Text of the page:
Yesterday, the Food and Drug Administration (FDA) approved a new vaccine targeting nine types of the Human Papillomavirus (HPV), including five types that haven't been covered by other HPV vaccines.
To better understand this new HPV vaccine, known as Gardasil 9 or HPV 9, and what it means for preventing HPV-related cancers, we spoke with Lois Ramondetta, M.D., in Gynecologic Oncology and Reproductive Medicine. Here's what she had to say.
What is the new HPV vaccine, and what does types of HPV does it guard against?
This is the third FDA-approved HPV vaccine. The previous HPV vaccine, known as Gardasil, only protected against four strains of HPV. This one protects against nine different strains of HPV that have been linked to several types of cancer, including cervical cancer, anal cancer, penile cancer, oral cancer and head and neck cancers
This is great news for cervical cancer prevention. Whereas Gardasil was expected to prevent 70% of all cervical cancers, the new HPV vaccine will prevent closer to 90% of cervical cancers.
Keep in mind that these vaccines only work to prevent HPV. So, if you already have HPV, you can't get the vaccine to treat the HPV or to prevent HPV-related cancers.
Who should get the new HPV vaccine?
We're awaiting recommendations for this vaccine from the Centers for Disease Control's Advisory Committee on Immunization Practices (ACIP), but we anticipate that the recommendations for this HPV vaccine will be the same as those for the other two.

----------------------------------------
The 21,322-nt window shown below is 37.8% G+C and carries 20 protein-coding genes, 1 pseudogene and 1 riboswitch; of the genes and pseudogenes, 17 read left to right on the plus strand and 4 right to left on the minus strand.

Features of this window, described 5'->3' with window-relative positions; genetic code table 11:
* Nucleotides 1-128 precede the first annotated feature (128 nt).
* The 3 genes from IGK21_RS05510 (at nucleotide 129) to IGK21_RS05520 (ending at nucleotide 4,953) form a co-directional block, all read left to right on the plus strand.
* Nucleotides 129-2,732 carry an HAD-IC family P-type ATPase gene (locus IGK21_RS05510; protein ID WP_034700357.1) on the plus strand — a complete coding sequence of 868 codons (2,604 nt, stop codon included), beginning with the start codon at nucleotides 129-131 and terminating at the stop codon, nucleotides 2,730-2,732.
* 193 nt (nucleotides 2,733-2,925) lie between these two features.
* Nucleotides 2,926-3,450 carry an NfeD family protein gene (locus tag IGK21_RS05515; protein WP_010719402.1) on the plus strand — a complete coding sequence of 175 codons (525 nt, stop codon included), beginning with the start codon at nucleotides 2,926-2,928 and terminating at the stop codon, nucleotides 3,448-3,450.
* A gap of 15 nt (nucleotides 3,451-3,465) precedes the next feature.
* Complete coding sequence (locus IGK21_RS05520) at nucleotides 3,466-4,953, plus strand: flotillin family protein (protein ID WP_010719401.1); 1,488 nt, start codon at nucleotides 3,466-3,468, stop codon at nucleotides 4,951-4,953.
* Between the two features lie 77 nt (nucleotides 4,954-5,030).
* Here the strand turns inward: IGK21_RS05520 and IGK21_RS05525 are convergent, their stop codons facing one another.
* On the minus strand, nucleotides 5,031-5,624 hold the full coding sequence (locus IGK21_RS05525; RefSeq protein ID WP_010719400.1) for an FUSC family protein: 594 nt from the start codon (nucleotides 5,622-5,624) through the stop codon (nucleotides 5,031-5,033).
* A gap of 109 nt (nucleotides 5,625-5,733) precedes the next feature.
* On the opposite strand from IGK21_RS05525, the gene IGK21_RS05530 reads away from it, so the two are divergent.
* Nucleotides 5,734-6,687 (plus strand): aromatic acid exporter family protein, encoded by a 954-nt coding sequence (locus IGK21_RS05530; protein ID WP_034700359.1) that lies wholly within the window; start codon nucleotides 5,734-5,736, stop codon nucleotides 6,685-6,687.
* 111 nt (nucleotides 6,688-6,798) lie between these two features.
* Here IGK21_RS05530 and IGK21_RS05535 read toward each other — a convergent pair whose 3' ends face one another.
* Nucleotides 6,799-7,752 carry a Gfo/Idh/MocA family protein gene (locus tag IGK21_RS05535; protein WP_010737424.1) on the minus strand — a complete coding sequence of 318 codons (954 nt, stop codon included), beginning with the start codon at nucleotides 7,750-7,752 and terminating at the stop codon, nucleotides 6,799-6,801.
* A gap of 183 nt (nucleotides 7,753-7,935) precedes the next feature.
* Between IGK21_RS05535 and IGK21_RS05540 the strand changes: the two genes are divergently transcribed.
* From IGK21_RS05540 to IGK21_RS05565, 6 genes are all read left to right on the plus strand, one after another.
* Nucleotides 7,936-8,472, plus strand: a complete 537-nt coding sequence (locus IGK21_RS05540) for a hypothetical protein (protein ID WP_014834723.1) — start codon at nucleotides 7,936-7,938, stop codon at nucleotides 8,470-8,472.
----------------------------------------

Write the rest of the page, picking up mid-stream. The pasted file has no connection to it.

Currently, MD Anderson recommends that both girls and boys receive the HPV vaccine around age 11 to 12. This is when their immune systems respond best to the vaccine. Boys and girls can get the first two HPV vaccines as early as age 9 up to age 26.
If someone got one of the other HPV vaccines, should he or she get this one, too?
We're still waiting for ACIP recommendations about revaccination, but it's unlikely that those who've already gotten one of the other vaccinations will need to get this one, too.
Women who've gotten an HPV vaccine -- any of them, including the HPV 9 -- still need to get regular HPV tests, as well as Pap tests, which help your doctor find and treat pre-cancers in your cervix before they turn into cancer.
Here are MD Anderson's current recommendations for Pap tests and HPV tests:
Age 21 to 29: Pap test every three years
Age 30 to 64: Pap test and HPV test every five years
Age 65 and older: If you've had no suspicious Pap test or HPV test results in the past 10 years, speak with your doctor about whether you should continue screening.
If you're younger than age 30, you don't need an HPV test because your immune system is more likely to clear the virus on its own. But if your Pap test results are unclear, your doctor may suggest an HPV test to find out if follow-up care is needed.
Is this another three-shot series like the other two HPV vaccines?
Yes, like the other two HPV vaccines, this one is a series of three shots over six months. Your child must get all three shots for maximum protection from cancer.
That said, a possible two-shot series is currently being considered for the future.
Does HPV 9 have any known side effects?
The new HPV vaccine may temporarily cause a little more tenderness around the area of the shot. Otherwise, the side effects are the same as those of the other two HPV vaccines: swelling, pain, redness, muscle soreness and fever. The few reported relatively minor side effects of the earlier two HPV vaccines include fainting, dizziness, nausea, headaches and skin rash.
Anything else you want parents to know?
Vaccinate both your sons and daughters. We expect that giving this vaccine to boys will prevent thousands of oropharyngeal cancers, penile, anal and vulvar cancers, as well as cervical cancer cases in women.
We have some of the lowest HPV vaccination rates in the world. The HPV vaccine is an easy way to protect our children against many types of cancer. As a doctor and a mom, I think this should be a no-brainer for parents.